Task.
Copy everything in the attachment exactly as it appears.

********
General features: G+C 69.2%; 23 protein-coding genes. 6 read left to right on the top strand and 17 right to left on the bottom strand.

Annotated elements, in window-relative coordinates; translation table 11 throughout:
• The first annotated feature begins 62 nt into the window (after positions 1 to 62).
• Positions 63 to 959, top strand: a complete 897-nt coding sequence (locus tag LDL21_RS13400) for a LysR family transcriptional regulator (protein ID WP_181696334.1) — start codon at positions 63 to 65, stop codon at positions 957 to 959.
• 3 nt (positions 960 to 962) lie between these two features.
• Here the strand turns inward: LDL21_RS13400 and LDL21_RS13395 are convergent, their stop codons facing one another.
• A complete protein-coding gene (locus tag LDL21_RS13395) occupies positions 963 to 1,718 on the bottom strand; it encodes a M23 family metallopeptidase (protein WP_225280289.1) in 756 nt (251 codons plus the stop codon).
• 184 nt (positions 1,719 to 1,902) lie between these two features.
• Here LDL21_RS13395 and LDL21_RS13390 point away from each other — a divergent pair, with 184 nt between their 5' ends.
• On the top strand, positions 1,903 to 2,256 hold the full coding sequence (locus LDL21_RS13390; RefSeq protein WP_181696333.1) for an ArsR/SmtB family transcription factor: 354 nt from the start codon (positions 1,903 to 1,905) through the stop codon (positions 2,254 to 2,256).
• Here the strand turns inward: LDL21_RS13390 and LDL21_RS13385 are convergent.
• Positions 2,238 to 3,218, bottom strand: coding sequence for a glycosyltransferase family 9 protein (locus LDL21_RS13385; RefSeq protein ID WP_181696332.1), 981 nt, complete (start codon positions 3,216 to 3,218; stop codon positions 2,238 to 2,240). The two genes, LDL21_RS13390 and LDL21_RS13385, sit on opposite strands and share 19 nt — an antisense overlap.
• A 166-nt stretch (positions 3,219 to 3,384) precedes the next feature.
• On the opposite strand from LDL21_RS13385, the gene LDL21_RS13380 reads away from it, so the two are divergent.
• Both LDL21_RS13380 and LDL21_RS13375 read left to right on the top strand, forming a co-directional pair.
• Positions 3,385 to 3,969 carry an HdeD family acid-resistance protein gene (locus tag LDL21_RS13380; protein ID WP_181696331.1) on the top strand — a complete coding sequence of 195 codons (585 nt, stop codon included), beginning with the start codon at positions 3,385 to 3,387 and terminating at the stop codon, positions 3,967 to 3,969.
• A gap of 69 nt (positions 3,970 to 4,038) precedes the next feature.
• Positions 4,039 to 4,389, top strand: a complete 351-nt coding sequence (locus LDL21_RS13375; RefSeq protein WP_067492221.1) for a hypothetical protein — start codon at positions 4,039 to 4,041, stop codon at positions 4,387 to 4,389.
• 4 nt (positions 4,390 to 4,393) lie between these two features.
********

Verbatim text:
General features: G+C 69.2%; 23 protein-coding genes. 6 read left to right on the top strand and 17 right to left on the bottom strand.

Annotated elements, in window-relative coordinates; translation table 11 throughout:
• The first annotated feature begins 62 nt into the window (after positions 1 to 62).
• Positions 63 to 959, top strand: a complete 897-nt coding sequence (locus tag LDL21_RS13400) for a LysR family transcriptional regulator (protein ID WP_181696334.1) — start codon at positions 63 to 65, stop codon at positions 957 to 959.
• 3 nt (positions 960 to 962) lie between these two features.
• Here the strand turns inward: LDL21_RS13400 and LDL21_RS13395 are convergent, their stop codons facing one another.
• A complete protein-coding gene (locus tag LDL21_RS13395) occupies positions 963 to 1,718 on the bottom strand; it encodes a M23 family metallopeptidase (protein WP_225280289.1) in 756 nt (251 codons plus the stop codon).
• 184 nt (positions 1,719 to 1,902) lie between these two features.
• Here LDL21_RS13395 and LDL21_RS13390 point away from each other — a divergent pair, with 184 nt between their 5' ends.
• On the top strand, positions 1,903 to 2,256 hold the full coding sequence (locus LDL21_RS13390; RefSeq protein WP_181696333.1) for an ArsR/SmtB family transcription factor: 354 nt from the start codon (positions 1,903 to 1,905) through the stop codon (positions 2,254 to 2,256).
• Here the strand turns inward: LDL21_RS13390 and LDL21_RS13385 are convergent.
• Positions 2,238 to 3,218, bottom strand: coding sequence for a glycosyltransferase family 9 protein (locus LDL21_RS13385; RefSeq protein ID WP_181696332.1), 981 nt, complete (start codon positions 3,216 to 3,218; stop codon positions 2,238 to 2,240). The two genes, LDL21_RS13390 and LDL21_RS13385, sit on opposite strands and share 19 nt — an antisense overlap.
• A 166-nt stretch (positions 3,219 to 3,384) precedes the next feature.
• On the opposite strand from LDL21_RS13385, the gene LDL21_RS13380 reads away from it, so the two are divergent.
• Both LDL21_RS13380 and LDL21_RS13375 read left to right on the top strand, forming a co-directional pair.
• Positions 3,385 to 3,969 carry an HdeD family acid-resistance protein gene (locus tag LDL21_RS13380; protein ID WP_181696331.1) on the top strand — a complete coding sequence of 195 codons (585 nt, stop codon included), beginning with the start codon at positions 3,385 to 3,387 and terminating at the stop codon, positions 3,967 to 3,969.
• A gap of 69 nt (positions 3,970 to 4,038) precedes the next feature.
• Positions 4,039 to 4,389, top strand: a complete 351-nt coding sequence (locus LDL21_RS13375; RefSeq protein WP_067492221.1) for a hypothetical protein — start codon at positions 4,039 to 4,041, stop codon at positions 4,387 to 4,389.
• 4 nt (positions 4,390 to 4,393) lie between these two features.